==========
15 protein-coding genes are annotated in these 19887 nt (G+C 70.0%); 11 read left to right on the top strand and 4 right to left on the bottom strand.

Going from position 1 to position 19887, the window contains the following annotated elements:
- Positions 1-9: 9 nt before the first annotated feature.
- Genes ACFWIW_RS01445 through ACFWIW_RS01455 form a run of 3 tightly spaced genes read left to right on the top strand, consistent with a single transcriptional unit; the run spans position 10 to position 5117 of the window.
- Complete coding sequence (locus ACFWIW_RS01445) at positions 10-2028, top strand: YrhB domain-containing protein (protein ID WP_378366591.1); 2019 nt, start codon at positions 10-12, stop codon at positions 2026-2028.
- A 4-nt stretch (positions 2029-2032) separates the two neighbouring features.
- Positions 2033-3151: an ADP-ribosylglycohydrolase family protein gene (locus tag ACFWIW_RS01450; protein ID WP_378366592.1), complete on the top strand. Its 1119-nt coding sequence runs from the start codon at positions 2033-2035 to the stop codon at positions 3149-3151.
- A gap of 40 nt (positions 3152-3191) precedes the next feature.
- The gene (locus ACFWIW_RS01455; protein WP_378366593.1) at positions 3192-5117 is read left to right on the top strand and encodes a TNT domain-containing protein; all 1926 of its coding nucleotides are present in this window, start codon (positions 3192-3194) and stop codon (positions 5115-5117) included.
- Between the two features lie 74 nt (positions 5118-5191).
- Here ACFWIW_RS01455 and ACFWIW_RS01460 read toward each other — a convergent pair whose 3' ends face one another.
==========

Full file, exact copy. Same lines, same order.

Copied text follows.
15 protein-coding genes are annotated in these 19887 nt (G+C 70.0%); 11 read left to right on the top strand and 4 right to left on the bottom strand.

Going from position 1 to position 19887, the window contains the following annotated elements:
- Positions 1-9: 9 nt before the first annotated feature.
- Genes ACFWIW_RS01445 through ACFWIW_RS01455 form a run of 3 tightly spaced genes read left to right on the top strand, consistent with a single transcriptional unit; the run spans position 10 to position 5117 of the window.
- Complete coding sequence (locus ACFWIW_RS01445) at positions 10-2028, top strand: YrhB domain-containing protein (protein ID WP_378366591.1); 2019 nt, start codon at positions 10-12, stop codon at positions 2026-2028.
- A 4-nt stretch (positions 2029-2032) separates the two neighbouring features.
- Positions 2033-3151: an ADP-ribosylglycohydrolase family protein gene (locus tag ACFWIW_RS01450; protein ID WP_378366592.1), complete on the top strand. Its 1119-nt coding sequence runs from the start codon at positions 2033-2035 to the stop codon at positions 3149-3151.
- A gap of 40 nt (positions 3152-3191) precedes the next feature.
- The gene (locus ACFWIW_RS01455; protein WP_378366593.1) at positions 3192-5117 is read left to right on the top strand and encodes a TNT domain-containing protein; all 1926 of its coding nucleotides are present in this window, start codon (positions 3192-3194) and stop codon (positions 5115-5117) included.
- Between the two features lie 74 nt (positions 5118-5191).
- Here ACFWIW_RS01455 and ACFWIW_RS01460 read toward each other — a convergent pair whose 3' ends face one another.